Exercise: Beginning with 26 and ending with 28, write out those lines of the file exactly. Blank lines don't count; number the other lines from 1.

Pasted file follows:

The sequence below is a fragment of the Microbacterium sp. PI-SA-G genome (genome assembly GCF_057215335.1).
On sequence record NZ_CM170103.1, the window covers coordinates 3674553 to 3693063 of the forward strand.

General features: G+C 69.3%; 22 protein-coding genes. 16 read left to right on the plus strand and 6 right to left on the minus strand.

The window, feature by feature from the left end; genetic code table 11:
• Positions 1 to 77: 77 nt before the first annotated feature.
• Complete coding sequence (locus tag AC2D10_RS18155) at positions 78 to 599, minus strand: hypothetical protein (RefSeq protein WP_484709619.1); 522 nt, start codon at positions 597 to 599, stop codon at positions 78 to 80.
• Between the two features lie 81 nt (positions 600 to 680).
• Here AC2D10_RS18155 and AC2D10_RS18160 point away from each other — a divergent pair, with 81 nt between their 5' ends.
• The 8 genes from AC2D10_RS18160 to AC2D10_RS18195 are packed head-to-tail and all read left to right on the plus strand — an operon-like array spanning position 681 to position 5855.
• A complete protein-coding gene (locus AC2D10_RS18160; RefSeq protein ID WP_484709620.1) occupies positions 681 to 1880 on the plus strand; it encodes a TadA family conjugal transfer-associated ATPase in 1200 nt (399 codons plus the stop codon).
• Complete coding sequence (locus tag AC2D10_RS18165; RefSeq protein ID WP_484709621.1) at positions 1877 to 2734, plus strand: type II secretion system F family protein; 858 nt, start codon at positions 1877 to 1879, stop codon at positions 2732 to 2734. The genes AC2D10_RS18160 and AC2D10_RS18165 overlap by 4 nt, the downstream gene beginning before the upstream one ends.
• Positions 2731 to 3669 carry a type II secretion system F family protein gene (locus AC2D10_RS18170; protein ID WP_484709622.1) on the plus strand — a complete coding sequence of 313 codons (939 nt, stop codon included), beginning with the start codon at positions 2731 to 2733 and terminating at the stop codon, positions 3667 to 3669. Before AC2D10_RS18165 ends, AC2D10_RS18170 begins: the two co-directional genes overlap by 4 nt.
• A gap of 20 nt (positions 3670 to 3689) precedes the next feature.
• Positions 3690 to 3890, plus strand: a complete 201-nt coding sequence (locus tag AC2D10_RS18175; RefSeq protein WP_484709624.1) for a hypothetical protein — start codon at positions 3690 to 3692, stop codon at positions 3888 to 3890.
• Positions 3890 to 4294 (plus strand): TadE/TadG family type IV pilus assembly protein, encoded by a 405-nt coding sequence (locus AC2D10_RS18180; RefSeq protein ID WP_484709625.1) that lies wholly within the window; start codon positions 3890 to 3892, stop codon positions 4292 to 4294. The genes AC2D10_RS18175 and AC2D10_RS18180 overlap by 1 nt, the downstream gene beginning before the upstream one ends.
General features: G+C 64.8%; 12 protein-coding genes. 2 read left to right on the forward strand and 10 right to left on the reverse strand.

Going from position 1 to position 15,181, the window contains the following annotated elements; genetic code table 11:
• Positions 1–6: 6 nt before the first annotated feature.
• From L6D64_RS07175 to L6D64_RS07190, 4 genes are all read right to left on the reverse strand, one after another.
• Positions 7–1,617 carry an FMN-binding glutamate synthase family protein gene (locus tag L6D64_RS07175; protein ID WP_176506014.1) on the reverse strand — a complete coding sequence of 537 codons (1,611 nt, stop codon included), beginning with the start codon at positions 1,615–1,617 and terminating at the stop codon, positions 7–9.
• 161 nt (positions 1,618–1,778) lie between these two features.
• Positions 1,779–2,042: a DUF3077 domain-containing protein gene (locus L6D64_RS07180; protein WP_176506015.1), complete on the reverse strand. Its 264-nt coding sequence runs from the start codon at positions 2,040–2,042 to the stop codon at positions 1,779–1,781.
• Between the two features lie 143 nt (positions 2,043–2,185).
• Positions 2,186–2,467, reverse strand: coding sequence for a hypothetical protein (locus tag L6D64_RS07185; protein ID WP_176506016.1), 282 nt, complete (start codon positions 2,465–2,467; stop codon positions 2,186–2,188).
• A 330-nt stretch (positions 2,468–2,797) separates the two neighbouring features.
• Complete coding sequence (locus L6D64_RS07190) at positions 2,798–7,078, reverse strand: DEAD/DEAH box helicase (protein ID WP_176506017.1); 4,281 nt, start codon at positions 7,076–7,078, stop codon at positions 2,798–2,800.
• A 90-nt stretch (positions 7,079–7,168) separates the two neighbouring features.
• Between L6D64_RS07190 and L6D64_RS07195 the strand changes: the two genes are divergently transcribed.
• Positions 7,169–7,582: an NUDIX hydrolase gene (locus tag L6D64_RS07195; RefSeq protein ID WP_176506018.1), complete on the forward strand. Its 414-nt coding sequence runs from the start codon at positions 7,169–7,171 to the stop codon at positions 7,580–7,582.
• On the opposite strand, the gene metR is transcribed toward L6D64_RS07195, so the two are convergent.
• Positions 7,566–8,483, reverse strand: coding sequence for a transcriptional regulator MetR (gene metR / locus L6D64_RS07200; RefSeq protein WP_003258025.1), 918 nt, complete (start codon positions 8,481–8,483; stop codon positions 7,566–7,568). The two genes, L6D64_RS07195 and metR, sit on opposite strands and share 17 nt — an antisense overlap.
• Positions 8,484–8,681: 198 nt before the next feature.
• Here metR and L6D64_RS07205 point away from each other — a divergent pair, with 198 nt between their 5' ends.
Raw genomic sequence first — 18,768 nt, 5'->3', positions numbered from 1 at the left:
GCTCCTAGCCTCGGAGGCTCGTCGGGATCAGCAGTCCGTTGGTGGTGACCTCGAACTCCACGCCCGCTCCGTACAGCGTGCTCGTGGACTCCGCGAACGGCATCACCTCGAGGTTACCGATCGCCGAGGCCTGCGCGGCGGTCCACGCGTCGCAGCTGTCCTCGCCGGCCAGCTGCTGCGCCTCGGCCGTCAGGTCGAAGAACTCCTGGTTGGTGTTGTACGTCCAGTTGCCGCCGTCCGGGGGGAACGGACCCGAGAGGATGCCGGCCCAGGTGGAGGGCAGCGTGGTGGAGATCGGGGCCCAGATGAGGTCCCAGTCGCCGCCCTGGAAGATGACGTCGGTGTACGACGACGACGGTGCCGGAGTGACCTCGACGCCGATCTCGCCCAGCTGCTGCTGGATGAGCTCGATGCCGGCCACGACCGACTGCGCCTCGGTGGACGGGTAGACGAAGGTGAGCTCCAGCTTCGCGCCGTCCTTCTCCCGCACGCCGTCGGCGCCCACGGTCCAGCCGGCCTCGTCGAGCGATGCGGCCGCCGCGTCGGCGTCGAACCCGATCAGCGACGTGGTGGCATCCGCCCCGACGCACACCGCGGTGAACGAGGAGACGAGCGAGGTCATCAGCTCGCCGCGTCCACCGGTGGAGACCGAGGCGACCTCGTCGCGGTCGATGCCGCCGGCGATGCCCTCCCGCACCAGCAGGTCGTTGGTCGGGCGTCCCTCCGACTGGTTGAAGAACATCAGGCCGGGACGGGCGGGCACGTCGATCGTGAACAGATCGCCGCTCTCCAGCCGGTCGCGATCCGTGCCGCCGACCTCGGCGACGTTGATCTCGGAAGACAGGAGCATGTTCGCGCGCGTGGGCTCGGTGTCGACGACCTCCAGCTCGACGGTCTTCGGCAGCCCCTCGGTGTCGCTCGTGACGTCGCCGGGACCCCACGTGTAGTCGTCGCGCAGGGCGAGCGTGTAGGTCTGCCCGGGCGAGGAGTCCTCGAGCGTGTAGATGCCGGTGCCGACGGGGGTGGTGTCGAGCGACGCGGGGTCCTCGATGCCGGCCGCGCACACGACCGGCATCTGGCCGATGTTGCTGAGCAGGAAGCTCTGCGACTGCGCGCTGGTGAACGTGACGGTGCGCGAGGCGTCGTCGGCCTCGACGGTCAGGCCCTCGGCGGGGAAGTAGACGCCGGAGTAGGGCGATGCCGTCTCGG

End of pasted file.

• Complete coding sequence (locus L6D64_RS07190) at positions 2,798–7,078, reverse strand: DEAD/DEAH box helicase (protein ID WP_176506017.1); 4,281 nt, start codon at positions 7,076–7,078, stop codon at positions 2,798–2,800.
• A 90-nt stretch (positions 7,079–7,168) separates the two neighbouring features.
• Between L6D64_RS07190 and L6D64_RS07195 the strand changes: the two genes are divergently transcribed.